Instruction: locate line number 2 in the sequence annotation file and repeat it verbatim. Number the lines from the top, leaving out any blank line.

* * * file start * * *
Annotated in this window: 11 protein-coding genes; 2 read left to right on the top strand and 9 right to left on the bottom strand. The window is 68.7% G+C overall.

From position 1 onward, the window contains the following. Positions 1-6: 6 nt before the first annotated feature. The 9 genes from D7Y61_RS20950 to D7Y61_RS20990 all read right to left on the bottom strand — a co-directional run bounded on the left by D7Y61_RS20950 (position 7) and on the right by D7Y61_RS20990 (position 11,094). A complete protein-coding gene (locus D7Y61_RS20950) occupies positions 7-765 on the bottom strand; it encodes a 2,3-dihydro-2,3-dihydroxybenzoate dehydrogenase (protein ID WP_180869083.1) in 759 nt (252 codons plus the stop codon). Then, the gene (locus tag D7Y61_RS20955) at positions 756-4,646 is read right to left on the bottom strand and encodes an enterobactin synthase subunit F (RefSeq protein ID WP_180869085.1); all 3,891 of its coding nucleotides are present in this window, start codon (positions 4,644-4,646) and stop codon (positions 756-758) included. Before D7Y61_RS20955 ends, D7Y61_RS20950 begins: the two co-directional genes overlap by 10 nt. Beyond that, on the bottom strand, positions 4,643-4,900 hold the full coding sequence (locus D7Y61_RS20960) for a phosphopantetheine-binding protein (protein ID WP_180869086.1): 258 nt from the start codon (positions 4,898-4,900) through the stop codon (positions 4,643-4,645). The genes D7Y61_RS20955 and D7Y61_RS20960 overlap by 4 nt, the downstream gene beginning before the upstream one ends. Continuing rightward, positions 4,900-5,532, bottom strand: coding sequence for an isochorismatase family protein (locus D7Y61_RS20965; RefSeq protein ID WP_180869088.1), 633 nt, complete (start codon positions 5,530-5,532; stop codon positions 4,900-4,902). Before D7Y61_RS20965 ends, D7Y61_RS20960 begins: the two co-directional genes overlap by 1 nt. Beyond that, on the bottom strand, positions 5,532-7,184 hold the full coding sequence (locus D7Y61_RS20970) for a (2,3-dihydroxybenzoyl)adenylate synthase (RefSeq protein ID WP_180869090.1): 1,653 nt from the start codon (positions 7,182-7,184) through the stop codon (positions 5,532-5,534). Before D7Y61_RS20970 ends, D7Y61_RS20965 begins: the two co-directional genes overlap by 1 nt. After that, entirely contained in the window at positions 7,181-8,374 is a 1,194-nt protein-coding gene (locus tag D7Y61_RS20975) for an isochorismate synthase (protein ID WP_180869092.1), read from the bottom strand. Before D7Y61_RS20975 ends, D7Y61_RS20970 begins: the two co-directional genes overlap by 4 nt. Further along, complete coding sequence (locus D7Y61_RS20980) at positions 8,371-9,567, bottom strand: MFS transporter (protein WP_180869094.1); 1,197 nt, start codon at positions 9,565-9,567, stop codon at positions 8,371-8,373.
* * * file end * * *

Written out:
From position 1 onward, the window contains the following. Positions 1-6: 6 nt before the first annotated feature. The 9 genes from D7Y61_RS20950 to D7Y61_RS20990 all read right to left on the bottom strand — a co-directional run bounded on the left by D7Y61_RS20950 (position 7) and on the right by D7Y61_RS20990 (position 11,094). A complete protein-coding gene (locus D7Y61_RS20950) occupies positions 7-765 on the bottom strand; it encodes a 2,3-dihydro-2,3-dihydroxybenzoate dehydrogenase (protein ID WP_180869083.1) in 759 nt (252 codons plus the stop codon). Then, the gene (locus tag D7Y61_RS20955) at positions 756-4,646 is read right to left on the bottom strand and encodes an enterobactin synthase subunit F (RefSeq protein ID WP_180869085.1); all 3,891 of its coding nucleotides are present in this window, start codon (positions 4,644-4,646) and stop codon (positions 756-758) included. Before D7Y61_RS20955 ends, D7Y61_RS20950 begins: the two co-directional genes overlap by 10 nt. Beyond that, on the bottom strand, positions 4,643-4,900 hold the full coding sequence (locus D7Y61_RS20960) for a phosphopantetheine-binding protein (protein ID WP_180869086.1): 258 nt from the start codon (positions 4,898-4,900) through the stop codon (positions 4,643-4,645). The genes D7Y61_RS20955 and D7Y61_RS20960 overlap by 4 nt, the downstream gene beginning before the upstream one ends. Continuing rightward, positions 4,900-5,532, bottom strand: coding sequence for an isochorismatase family protein (locus D7Y61_RS20965; RefSeq protein ID WP_180869088.1), 633 nt, complete (start codon positions 5,530-5,532; stop codon positions 4,900-4,902). Before D7Y61_RS20965 ends, D7Y61_RS20960 begins: the two co-directional genes overlap by 1 nt. Beyond that, on the bottom strand, positions 5,532-7,184 hold the full coding sequence (locus D7Y61_RS20970) for a (2,3-dihydroxybenzoyl)adenylate synthase (RefSeq protein ID WP_180869090.1): 1,653 nt from the start codon (positions 7,182-7,184) through the stop codon (positions 5,532-5,534). Before D7Y61_RS20970 ends, D7Y61_RS20965 begins: the two co-directional genes overlap by 1 nt. After that, entirely contained in the window at positions 7,181-8,374 is a 1,194-nt protein-coding gene (locus tag D7Y61_RS20975) for an isochorismate synthase (protein ID WP_180869092.1), read from the bottom strand. Before D7Y61_RS20975 ends, D7Y61_RS20970 begins: the two co-directional genes overlap by 4 nt. Further along, complete coding sequence (locus D7Y61_RS20980) at positions 8,371-9,567, bottom strand: MFS transporter (protein WP_180869094.1); 1,197 nt, start codon at positions 9,565-9,567, stop codon at positions 8,371-8,373.